21 February 2009

Lush Life

Don't let its bulk deter you.* This book is really good!

One night in the Lower East Side, a white waiter is shot outside a deli. He's with two people, a friend who is so drunk he has no recollection of the night and a coworker who tells police they were held up by two African-American males. But two witnesses only placed 3 people at the scene, and despite the coworker's sworn statement that he called 911, his phone shows no record that he called. Who's really responsible? And is the case getting the attention that the dead man's father, the cop assigned to the case or the waiter's boss, a local business owner, think it deserves?

I was impressed by how much information Price managed to pack into the book without using classical modes of exposition. Apparently he spent a lot of time with cops in the neighborhood in order to write about local procedure, and the novel opens with a routine patrol night -- so routine you expect it to segue right into the crime, and it doesn't. (You should pay attention, though.)

It's that kind of frustration of expectations that made me enjoy this book so much. Occasionally I didn't like that frustration -- there's a revealing moment that happens very early in the book (by design) so the reader knows what happened that night before the police do, which I would have nudged back a few chapters -- but overall I thought it was really effective. I'm definitely looking forward to reading CLOCKERS, which my friend Henry recommended in lieu of LUSH LIFE.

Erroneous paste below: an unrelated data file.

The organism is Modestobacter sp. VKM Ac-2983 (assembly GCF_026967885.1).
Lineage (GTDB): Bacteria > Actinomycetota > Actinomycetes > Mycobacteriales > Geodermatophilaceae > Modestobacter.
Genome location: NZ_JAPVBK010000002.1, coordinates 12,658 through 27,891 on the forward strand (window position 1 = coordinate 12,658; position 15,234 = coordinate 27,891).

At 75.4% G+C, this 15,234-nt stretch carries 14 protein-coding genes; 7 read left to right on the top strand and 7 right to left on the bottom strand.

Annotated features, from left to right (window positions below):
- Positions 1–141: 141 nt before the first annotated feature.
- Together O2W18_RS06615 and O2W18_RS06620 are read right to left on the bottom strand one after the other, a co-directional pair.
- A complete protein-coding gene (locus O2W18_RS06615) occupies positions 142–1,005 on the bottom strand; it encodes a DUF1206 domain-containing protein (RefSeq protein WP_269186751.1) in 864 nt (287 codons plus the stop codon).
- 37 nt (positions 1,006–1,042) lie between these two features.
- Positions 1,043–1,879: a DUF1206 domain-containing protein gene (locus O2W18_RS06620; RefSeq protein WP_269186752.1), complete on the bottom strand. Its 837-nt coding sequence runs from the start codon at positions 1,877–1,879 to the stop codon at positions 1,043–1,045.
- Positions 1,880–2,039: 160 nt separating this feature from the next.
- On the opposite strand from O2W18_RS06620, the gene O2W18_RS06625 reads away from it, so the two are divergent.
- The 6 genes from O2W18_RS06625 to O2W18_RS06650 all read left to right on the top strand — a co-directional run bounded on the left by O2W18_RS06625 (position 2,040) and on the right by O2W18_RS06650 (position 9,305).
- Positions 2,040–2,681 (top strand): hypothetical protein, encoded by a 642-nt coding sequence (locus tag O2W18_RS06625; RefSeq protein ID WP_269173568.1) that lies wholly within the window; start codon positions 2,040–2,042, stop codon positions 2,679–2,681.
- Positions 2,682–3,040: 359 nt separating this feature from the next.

*Paperback comes out March 3 if you're feeling spend-y.

18 February 2009

In which Ed Champion has a breakdown

I can't say this has happened to me, only in that the crying-on-the-floor books I have encountered did not take me three days to read. So I guess I got lucky. I can't wait, though, to see which book brought this on.

16 February 2009

"I shop rarely and poorly. But I would say that if I had to pick something that’s my shopping weakness, it’s books. I’ll buy books I’ve already read because I’ve misplaced them and I love them."
--Isla Fisher, star of "Confessions of a Shopaholic"

15 February 2009

Remembering Updike at the register

Permit me to parade my own ignorance once more: When I was away last weekend, as is my custom, I went into a few bookstores. Well, if you count airport varieties, six to be exact. Of those six, only one seemed to have any interest in selling more Updike in the wake of the announcement of his passing -- and maybe it was just coincidence that THE WIDOWS OF EASTWICK was in the front next to other new hardcovers like 2666.

I browsed at two airport bookstores (large and small), 2 branches of 1 indie secondhand bookstore, 1 major chain and 1 major secondhand chain. I pray you believe me when I say I absolutely did not intend to do this research, it was just a lark. (Also I only bought two books among all these stops, and please, where is my damn medal?) One of the indie secondhand bookstores had the best selection of Updike, but you had to go all the way to the back corner to find him properly alphabetized. The small airport bookstore didn't have any; the large one had WIDOWS up front and TERRORIST in the fiction section. The major chain couldn't compete with the secondhand in terms of stock, but it was the only bookstore to have the one I would have bought if I were starting a study of Updike, RABBIT, RUN. (Maybe people in my line of thinking bought out the copies at the other locations.)